1. Don’t make the “fundamental attribution error.”
It’s a common human tendency. When we are dissatisfied with someone’s decision, or when we are disappointed with somebody else in general, we think it’s because of who they are. But when we explain our own conduct, we say we acted based on our circumstances, that we were constrained by reality. First, we need to be aware that we are doing this. Then we need to fix the double standard – make sure you are using the same attribution across the board. Take into account the situation, environment, and influences that led the other party to make that decision or take that action. Consider that the other person isn’t “bad,” but is constrained in their role by realities.
2. You can control your emotions or be controlled by them.
Emotions are there all the time; you can’t avoid them. They are so automatic that your mind can’t suppress them. They produce a physical reaction – your adrenaline pumps, your heart and pulse race. You don’t consciously realize that you are angry until you’ve already been angry for several seconds. We need to study how we behave and how we react to situations so that we can read the “moments of danger.” If you know you are going into a situation where you usually lose your control, you can do things to prevent that from happening. For example, ask for a break. Practice controlling your words so you don’t just say whatever comes to your mind in a moment of anger. It’s important because everything that you do will affect the other person. And a bad moment in the present can affect the future.
3. Nothing trumps a personal connection – technology can hurt … and help.
Personal meetings are always preferable, but not always possible. Telephones became a substitute. Now we have email, which is the most impersonal option. With email, you never know where the other person is while reading the message. Is he angry? Is she tired? That’s the mindset that will be used when reading your email, so there is a lot of potential for misinterpretation. But we also have technologies like Skype and FaceTime that enable us to see each other and our reactions. If you have a choice, try to communicate with both video and voice whenever possible, and voice alone if necessary. Try to avoid relying on just the words via email.
4. Set reasonable expectations about your own emotional needs.
There are five essential emotional needs that you should address to establish a connection that will lead to successful negotiation.
- Appreciation. All human beings need to hear something good about themselves. But it must be authentic. If you lie, others will pick up on it and won’t trust you–that’s manipulation. Find something real and express merit.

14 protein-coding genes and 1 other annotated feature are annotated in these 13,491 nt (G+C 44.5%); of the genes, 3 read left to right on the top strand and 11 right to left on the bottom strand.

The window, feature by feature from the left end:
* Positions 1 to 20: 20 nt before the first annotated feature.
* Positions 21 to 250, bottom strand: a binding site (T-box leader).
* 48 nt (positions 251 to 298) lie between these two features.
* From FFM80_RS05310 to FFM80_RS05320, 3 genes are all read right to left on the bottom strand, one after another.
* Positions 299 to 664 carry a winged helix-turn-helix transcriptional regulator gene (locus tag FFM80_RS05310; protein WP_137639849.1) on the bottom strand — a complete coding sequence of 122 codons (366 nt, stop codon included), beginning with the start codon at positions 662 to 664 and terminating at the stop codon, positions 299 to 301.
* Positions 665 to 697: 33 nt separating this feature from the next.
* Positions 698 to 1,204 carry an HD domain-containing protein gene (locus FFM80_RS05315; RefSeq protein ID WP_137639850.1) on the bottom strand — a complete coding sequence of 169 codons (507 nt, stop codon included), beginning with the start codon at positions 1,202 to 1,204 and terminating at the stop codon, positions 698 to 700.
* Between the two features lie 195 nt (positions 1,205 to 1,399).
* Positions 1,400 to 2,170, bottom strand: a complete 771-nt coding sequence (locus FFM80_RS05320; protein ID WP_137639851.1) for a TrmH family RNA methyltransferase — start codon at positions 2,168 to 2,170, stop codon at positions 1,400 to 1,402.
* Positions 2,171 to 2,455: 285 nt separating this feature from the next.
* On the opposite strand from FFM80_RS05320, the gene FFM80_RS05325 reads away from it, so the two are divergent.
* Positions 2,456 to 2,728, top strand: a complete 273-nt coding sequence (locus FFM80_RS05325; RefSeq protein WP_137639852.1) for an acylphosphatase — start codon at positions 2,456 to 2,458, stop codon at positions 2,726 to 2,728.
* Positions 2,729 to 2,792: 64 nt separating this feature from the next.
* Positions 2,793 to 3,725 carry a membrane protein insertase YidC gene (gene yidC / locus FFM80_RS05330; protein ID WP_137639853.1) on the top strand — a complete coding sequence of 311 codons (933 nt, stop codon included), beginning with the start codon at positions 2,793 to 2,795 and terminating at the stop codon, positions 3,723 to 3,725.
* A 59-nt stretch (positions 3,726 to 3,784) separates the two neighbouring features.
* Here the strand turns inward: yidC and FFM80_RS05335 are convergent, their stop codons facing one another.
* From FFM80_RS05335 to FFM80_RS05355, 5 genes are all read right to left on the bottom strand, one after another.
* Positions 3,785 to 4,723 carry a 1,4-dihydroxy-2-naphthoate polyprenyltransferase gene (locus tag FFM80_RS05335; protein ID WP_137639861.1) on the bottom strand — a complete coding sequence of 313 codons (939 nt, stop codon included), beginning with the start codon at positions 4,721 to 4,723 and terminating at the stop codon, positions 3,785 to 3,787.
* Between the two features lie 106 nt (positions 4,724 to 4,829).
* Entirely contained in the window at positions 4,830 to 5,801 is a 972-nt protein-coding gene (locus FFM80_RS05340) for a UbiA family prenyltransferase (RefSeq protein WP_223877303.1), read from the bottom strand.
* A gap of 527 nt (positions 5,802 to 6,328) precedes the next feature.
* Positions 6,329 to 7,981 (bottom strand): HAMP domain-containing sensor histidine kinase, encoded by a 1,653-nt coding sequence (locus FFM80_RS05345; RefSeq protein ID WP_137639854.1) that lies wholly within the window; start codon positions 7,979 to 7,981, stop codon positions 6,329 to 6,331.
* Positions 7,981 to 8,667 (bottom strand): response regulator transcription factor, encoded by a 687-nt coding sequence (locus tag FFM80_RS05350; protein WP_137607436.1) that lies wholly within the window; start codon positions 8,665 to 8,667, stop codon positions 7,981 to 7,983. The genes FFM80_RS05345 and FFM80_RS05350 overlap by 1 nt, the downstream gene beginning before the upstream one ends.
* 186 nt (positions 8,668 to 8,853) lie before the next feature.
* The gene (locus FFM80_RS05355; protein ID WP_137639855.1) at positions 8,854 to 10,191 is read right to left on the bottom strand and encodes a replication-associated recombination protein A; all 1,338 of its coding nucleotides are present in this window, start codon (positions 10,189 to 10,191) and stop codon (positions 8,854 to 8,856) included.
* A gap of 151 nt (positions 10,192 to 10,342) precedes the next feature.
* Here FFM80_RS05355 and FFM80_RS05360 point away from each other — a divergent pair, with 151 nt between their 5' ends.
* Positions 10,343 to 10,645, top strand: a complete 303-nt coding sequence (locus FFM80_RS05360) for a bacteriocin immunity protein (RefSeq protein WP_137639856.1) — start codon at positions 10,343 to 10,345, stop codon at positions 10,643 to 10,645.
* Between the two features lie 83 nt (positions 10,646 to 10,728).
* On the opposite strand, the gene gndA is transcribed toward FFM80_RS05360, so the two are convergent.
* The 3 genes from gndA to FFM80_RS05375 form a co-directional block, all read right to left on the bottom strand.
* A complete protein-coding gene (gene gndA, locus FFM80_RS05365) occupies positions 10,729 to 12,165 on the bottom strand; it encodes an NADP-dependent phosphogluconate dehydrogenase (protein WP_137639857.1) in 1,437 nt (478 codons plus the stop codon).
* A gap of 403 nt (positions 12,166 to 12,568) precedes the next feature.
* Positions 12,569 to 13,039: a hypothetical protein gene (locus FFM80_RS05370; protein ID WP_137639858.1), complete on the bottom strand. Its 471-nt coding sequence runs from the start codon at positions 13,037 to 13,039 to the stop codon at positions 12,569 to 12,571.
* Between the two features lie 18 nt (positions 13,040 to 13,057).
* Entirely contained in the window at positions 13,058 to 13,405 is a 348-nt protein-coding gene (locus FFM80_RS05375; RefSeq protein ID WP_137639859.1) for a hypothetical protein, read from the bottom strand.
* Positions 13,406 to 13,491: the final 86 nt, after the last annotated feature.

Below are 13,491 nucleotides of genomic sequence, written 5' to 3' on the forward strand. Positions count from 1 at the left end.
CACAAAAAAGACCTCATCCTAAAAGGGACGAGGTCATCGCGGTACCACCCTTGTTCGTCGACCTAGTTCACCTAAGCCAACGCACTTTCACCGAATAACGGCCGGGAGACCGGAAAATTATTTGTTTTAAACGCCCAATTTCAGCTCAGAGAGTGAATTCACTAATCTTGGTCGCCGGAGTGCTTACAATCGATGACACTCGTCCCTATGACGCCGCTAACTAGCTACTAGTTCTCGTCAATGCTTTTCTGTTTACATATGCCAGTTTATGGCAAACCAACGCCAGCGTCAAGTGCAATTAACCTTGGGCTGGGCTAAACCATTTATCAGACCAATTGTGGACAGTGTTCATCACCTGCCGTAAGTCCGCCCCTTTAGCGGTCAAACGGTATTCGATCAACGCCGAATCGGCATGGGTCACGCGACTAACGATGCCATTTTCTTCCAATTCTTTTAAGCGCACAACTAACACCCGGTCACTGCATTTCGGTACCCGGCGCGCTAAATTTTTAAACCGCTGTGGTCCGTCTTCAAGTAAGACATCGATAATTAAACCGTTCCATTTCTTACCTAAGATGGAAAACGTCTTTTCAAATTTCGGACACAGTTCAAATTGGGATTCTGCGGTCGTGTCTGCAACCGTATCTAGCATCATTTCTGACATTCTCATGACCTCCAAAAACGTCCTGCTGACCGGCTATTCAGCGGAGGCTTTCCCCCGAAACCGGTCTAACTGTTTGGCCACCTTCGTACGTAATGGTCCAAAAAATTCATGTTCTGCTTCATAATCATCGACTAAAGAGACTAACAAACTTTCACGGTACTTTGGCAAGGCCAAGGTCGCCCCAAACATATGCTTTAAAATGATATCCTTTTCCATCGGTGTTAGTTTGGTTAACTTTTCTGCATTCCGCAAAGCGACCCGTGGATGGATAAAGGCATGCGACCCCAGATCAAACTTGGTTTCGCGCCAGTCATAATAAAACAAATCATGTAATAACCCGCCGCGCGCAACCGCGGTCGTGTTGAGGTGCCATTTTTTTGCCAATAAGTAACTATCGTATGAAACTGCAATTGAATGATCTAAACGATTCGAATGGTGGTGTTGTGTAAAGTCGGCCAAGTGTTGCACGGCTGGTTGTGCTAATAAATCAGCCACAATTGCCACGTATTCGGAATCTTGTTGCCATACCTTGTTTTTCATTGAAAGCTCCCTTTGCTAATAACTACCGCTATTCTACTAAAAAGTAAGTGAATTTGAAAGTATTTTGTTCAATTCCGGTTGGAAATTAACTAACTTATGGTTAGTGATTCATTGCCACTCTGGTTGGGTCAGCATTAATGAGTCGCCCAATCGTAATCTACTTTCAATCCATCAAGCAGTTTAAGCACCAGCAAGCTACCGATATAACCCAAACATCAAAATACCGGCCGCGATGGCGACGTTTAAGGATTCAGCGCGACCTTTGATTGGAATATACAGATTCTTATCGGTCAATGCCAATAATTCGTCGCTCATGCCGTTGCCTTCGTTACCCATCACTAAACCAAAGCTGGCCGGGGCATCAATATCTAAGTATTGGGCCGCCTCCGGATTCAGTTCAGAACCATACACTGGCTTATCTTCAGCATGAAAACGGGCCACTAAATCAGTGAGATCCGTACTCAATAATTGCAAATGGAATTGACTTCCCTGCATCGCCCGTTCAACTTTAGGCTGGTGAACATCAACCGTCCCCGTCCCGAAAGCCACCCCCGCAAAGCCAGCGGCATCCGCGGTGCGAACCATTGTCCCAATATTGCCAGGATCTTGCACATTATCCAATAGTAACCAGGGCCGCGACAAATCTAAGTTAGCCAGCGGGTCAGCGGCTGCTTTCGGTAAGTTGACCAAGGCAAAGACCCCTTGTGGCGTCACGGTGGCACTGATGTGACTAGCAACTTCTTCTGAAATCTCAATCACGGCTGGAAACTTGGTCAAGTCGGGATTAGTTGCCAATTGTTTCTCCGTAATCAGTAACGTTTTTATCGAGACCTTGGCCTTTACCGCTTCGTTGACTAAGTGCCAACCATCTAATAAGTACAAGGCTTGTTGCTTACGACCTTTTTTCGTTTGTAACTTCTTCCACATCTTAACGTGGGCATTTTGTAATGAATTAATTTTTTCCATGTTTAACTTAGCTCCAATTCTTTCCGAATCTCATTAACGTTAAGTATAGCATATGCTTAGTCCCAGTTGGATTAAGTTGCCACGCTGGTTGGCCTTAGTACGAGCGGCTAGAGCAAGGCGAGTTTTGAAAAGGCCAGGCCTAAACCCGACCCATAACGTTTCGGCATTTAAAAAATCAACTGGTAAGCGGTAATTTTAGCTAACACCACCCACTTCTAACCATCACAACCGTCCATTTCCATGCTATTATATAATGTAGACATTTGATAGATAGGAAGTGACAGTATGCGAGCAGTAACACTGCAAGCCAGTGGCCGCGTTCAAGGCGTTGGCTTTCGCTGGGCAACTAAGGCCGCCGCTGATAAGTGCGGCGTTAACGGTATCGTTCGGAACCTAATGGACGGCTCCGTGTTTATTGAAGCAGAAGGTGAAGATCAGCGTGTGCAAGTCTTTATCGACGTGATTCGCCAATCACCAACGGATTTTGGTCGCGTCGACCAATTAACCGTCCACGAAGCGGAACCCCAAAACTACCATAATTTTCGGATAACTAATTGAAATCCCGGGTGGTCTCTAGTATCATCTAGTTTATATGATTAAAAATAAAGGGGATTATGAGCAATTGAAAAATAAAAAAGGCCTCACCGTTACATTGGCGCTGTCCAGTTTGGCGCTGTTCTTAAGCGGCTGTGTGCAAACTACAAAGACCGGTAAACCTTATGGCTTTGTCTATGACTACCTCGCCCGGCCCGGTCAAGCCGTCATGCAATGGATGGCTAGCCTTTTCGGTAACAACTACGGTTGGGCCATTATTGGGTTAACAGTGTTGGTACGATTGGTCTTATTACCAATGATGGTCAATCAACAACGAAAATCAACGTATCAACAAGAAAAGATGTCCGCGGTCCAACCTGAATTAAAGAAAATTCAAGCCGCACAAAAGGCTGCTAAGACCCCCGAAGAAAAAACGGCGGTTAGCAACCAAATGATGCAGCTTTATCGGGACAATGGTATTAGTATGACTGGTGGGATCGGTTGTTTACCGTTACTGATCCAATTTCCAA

- Affiliation. We look for ways to build a relationship. Even if it’s tenuous–your name is Edward and my wife’s uncle is also named Edward–it’s a way to share common ground. In any negotiation, start by finding affiliation and plant your foot there.
- Autonomy. We don’t like to be told what to do; we want to make our own decisions. So respect that right on the other side. Don’t lecture others but let them be free to make and influence decisions.
- Status. We have a mental picture in our minds of who we are and we expect to be treated accordingly. We assume (and it’s a big assumption) that the rest of the world has the same mental picture that we do, so if someone doesn’t behave as we expect, we feel insulted. We use language such as “you don’t know who you are talking to” or “who do you think you are?”
- Role. We all need to play meaningful roles. We play multiple roles simultaneously–father, son, manager, little league coach, etc.–and not all of them may be meaningful. The golden rule here is that you are not what you do. You need to differentiate people from their roles. A role is like a suit: you can change it.
But what if your own emotional needs aren’t being met? It’s important to find a balance in life and to understand that maybe in this conversation with this person, you are not feeling appreciated but you have a lot of friends who do appreciate you. You have to accept that in this particular case, you won’t get it. So you need to be able to give appreciation without receiving it. We always look for reciprocity, but it doesn’t happen in every single interaction, every single day. You also can’t expect people to have the same needs you do. Our psychologies are different; our ways of doing things are different. But when you have a common goal, you can come to the same point through different paths. So do fulfill your concerns, but don’t expect to do so in each connection, in each relationship, in each interaction in negotiation.
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